Glenn Creel feels that he has been called to minister physically and spiritually. Due to the financial pressures of medical school, that dream is out of reach, and Glenn teaches to earn a living. Because they don't have federally recognized status possessed by other tribes, Edistos like Glenn Creel don't have access to educational assistance that would help to pay the cost of medical school. They are unrecognized because their tribal governments were obliterated before the founding of the United States. To even survive as a people, they have joined with a small group of Mississippi Natchez, a history typical of South Carolina's native Indians. In this segment, we see the importance of an election for tribal chief. With the vote comes a chance to move the tribe forward toward state and even federal recognition.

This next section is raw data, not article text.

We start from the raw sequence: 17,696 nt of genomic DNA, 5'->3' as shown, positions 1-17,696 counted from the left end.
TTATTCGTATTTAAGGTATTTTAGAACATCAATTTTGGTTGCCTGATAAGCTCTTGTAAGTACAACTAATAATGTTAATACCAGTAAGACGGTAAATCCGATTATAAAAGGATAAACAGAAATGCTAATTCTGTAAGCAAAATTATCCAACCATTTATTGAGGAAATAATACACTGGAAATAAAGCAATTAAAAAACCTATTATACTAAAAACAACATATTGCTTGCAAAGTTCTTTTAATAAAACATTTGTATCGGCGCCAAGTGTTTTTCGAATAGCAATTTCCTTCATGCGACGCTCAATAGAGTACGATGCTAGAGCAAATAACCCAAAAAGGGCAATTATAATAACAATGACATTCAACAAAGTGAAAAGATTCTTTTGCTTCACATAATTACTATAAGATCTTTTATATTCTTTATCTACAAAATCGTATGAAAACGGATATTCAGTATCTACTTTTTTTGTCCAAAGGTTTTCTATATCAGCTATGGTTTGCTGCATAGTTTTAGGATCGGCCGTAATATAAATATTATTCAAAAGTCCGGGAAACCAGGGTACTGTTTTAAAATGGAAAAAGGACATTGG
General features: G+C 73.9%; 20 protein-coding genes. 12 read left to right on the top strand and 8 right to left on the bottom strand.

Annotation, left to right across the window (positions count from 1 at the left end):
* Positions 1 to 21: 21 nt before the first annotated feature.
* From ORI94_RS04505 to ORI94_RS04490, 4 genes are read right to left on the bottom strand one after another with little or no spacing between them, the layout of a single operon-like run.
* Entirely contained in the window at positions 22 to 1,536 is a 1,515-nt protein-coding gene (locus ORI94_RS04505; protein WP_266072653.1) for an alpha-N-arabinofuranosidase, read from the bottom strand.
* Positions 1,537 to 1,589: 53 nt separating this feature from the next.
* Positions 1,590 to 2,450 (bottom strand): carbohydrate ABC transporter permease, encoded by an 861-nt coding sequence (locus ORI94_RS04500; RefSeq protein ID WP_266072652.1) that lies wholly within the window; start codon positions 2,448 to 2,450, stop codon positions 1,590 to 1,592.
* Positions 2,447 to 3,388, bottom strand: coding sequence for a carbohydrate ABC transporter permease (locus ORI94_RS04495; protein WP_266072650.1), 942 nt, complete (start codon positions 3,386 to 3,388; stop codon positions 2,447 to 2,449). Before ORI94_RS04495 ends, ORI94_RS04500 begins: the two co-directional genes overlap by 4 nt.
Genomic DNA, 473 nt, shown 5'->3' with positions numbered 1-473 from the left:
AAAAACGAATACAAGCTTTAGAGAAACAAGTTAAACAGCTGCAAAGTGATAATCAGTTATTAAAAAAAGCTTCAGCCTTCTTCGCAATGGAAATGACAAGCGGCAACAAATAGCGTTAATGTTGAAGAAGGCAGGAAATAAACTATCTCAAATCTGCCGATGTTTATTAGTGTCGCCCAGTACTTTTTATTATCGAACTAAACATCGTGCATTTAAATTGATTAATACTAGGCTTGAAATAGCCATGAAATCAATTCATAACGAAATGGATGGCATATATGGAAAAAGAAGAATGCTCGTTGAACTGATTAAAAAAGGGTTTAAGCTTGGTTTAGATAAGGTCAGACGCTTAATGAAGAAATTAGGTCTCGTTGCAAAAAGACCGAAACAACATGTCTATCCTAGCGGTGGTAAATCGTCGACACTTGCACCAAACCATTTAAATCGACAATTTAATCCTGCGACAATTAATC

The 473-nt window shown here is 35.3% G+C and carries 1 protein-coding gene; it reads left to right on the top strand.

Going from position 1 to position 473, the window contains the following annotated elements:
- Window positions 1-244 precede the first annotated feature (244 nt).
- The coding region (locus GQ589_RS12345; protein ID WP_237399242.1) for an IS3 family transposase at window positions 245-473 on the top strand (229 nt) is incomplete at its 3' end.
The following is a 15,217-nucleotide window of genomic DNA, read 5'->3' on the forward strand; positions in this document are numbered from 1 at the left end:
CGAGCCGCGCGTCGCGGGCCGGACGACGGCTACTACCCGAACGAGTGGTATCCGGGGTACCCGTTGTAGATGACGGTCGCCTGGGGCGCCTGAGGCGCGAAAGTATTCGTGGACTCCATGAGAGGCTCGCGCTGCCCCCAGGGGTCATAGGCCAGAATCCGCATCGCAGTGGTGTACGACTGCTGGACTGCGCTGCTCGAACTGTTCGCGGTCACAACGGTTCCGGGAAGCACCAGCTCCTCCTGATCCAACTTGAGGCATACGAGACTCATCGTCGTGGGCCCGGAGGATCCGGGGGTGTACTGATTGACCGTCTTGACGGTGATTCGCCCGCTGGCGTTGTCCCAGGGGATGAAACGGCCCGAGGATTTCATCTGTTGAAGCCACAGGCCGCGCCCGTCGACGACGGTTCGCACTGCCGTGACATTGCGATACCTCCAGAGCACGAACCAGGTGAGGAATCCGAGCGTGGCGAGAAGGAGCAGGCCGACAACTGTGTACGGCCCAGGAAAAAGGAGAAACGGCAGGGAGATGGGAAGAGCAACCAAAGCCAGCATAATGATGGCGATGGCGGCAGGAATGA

- This indicator was developed to promote inquiry into how the lifestyles of those living in capitalist countries differed from those living in communist countries. This indicator was also designed to promote inquiry into how the rights of citizens differed in capitalist and communist countries.
- This indicator was designed to promote inquiry into military and economic policies during World War II, to include the significance of military bases in South Carolina. This indicator was also developed to foster inquiry into postwar economic developments and demographic changes, to include the immigration of Jewish refugees following the Holocaust.